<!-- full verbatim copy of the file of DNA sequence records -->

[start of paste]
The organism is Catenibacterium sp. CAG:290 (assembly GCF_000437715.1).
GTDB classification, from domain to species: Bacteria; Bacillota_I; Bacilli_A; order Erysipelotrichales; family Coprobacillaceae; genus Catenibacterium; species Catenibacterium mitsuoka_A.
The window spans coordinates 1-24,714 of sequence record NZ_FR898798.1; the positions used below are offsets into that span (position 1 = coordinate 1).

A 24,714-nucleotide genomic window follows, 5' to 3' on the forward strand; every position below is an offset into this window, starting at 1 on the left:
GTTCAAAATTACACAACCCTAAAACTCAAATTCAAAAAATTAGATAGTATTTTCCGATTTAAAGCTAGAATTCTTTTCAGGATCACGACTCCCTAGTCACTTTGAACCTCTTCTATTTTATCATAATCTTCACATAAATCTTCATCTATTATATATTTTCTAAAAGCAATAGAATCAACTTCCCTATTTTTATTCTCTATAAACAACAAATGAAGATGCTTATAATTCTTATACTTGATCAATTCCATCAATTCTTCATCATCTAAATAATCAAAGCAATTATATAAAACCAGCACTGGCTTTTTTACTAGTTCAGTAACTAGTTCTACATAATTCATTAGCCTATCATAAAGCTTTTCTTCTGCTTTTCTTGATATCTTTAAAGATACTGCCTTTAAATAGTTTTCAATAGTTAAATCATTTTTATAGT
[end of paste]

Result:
The organism is Catenibacterium sp. CAG:290 (assembly GCF_000437715.1).
GTDB classification, from domain to species: Bacteria; Bacillota_I; Bacilli_A; order Erysipelotrichales; family Coprobacillaceae; genus Catenibacterium; species Catenibacterium mitsuoka_A.
The window spans coordinates 1-24,714 of sequence record NZ_FR898798.1; the positions used below are offsets into that span (position 1 = coordinate 1).

A 24,714-nucleotide genomic window follows, 5' to 3' on the forward strand; every position below is an offset into this window, starting at 1 on the left:
GTTCAAAATTACACAACCCTAAAACTCAAATTCAAAAAATTAGATAGTATTTTCCGATTTAAAGCTAGAATTCTTTTCAGGATCACGACTCCCTAGTCACTTTGAACCTCTTCTATTTTATCATAATCTTCACATAAATCTTCATCTATTATATATTTTCTAAAAGCAATAGAATCAACTTCCCTATTTTTATTCTCTATAAACAACAAATGAAGATGCTTATAATTCTTATACTTGATCAATTCCATCAATTCTTCATCATCTAAATAATCAAAGCAATTATATAAAACCAGCACTGGCTTTTTTACTAGTTCAGTAACTAGTTCTACATAATTCATTAGCCTATCATAAAGCTTTTCTTCTGCTTTTCTTGATATCTTTAAAGATACTGCCTTTAAATAGTTTTCAATAGTTAAATCATTTTTATAGT